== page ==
Sodium and Potassium Effects on Skeletal Muscle Microsomal Adenosine Triphosphatase and Calcium Uptake

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Science  01 Dec 1967:
Vol. 158, Issue 3805, pp. 1189-1190
DOI: 10.1126/science.158.3805.1189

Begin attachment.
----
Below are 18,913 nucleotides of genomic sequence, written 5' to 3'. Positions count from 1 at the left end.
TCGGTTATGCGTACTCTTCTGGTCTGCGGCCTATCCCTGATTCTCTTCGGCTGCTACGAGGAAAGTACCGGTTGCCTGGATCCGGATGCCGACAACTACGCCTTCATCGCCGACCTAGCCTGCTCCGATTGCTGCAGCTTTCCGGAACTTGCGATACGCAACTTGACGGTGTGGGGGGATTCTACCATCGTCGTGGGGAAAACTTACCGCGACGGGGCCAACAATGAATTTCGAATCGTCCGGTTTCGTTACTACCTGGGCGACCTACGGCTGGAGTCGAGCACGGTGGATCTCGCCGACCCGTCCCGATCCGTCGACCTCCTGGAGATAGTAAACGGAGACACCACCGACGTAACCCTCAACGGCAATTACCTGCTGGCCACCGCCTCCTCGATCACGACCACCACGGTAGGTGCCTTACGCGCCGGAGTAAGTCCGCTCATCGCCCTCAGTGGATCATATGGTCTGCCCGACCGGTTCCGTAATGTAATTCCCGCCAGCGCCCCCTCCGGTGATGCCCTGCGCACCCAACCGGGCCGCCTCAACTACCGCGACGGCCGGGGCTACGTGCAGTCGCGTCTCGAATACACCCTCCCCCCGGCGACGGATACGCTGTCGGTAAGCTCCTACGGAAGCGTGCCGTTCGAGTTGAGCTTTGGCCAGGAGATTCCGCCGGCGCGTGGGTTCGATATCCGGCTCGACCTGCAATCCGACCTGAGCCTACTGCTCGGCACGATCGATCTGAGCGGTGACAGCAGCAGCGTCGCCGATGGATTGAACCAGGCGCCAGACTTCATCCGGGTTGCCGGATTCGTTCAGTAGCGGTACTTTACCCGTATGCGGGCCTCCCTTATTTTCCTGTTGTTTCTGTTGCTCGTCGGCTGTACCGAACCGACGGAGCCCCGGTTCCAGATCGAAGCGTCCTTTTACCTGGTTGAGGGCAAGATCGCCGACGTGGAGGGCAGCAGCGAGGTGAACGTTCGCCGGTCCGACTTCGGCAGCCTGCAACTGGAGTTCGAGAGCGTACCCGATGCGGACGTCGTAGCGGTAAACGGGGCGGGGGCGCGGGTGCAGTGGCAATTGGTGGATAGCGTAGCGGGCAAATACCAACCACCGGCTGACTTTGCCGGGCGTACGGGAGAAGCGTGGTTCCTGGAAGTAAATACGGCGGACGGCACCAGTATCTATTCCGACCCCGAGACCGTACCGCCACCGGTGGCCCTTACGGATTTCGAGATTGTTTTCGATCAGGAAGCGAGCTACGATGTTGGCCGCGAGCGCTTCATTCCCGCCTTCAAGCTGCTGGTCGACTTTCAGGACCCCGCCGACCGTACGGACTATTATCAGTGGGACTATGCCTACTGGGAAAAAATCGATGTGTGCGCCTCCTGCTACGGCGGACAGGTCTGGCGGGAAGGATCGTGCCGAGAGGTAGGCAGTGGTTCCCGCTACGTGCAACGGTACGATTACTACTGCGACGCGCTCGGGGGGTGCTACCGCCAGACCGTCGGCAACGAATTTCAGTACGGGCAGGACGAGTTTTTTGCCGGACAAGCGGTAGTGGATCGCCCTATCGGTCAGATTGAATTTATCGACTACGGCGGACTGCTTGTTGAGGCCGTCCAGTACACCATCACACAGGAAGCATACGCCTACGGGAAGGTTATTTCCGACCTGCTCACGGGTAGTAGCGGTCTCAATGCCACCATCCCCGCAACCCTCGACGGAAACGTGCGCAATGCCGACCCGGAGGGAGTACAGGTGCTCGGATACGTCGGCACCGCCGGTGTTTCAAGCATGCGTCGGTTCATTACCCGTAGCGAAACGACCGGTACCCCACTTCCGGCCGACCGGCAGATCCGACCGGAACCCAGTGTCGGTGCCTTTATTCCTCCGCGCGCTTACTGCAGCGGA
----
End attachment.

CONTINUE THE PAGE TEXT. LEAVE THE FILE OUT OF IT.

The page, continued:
The relationship between the (Na+ and K+)-activated adenosine triphosphatase enzyme system implicated in sodium-transport by cell membranes and the calcium-activated adenosine triphosphatase, which is generally associated with calcium uptake, was examined in microsomes from skeletal muscle. Whereas sodium and potassium did not modify the relatively low adenosine triphosphatase activity seen in the absence of calcium, a pattern similar to that of the sodium-transport enzyme system was seen afer the addition of CaCl2. The calcium-activated adenosine triphosphatase was stimulated equally by sodium or potassium alone, but both the rate and extent of calcium uptake were enhanced more by potassium than by sodium at concentrations below 0.12 mole per liter. In the absence of either of these ions addition of calcium failed to activate adenosine triphosphatase although significant amounts of calcium were taken up by the microsomes.